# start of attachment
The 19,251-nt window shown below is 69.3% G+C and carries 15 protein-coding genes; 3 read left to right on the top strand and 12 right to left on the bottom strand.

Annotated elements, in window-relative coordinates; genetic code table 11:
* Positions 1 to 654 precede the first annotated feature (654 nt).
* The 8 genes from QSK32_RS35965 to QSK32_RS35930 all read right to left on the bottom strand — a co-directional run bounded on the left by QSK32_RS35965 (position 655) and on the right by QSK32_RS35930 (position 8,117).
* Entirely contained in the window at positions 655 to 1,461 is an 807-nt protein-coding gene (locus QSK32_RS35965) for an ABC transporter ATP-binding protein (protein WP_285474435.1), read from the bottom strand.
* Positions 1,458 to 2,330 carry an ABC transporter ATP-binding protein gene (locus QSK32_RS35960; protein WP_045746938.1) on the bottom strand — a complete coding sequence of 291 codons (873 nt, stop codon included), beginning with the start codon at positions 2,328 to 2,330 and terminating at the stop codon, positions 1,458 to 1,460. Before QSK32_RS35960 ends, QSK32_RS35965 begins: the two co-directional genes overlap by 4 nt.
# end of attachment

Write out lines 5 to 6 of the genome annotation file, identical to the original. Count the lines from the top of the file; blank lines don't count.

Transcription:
* Entirely contained in the window at positions 655 to 1,461 is an 807-nt protein-coding gene (locus QSK32_RS35965) for an ABC transporter ATP-binding protein (protein WP_285474435.1), read from the bottom strand.
* Positions 1,458 to 2,330 carry an ABC transporter ATP-binding protein gene (locus QSK32_RS35960; protein WP_045746938.1) on the bottom strand — a complete coding sequence of 291 codons (873 nt, stop codon included), beginning with the start codon at positions 2,328 to 2,330 and terminating at the stop codon, positions 1,458 to 1,460. Before QSK32_RS35960 ends, QSK32_RS35965 begins: the two co-directional genes overlap by 4 nt.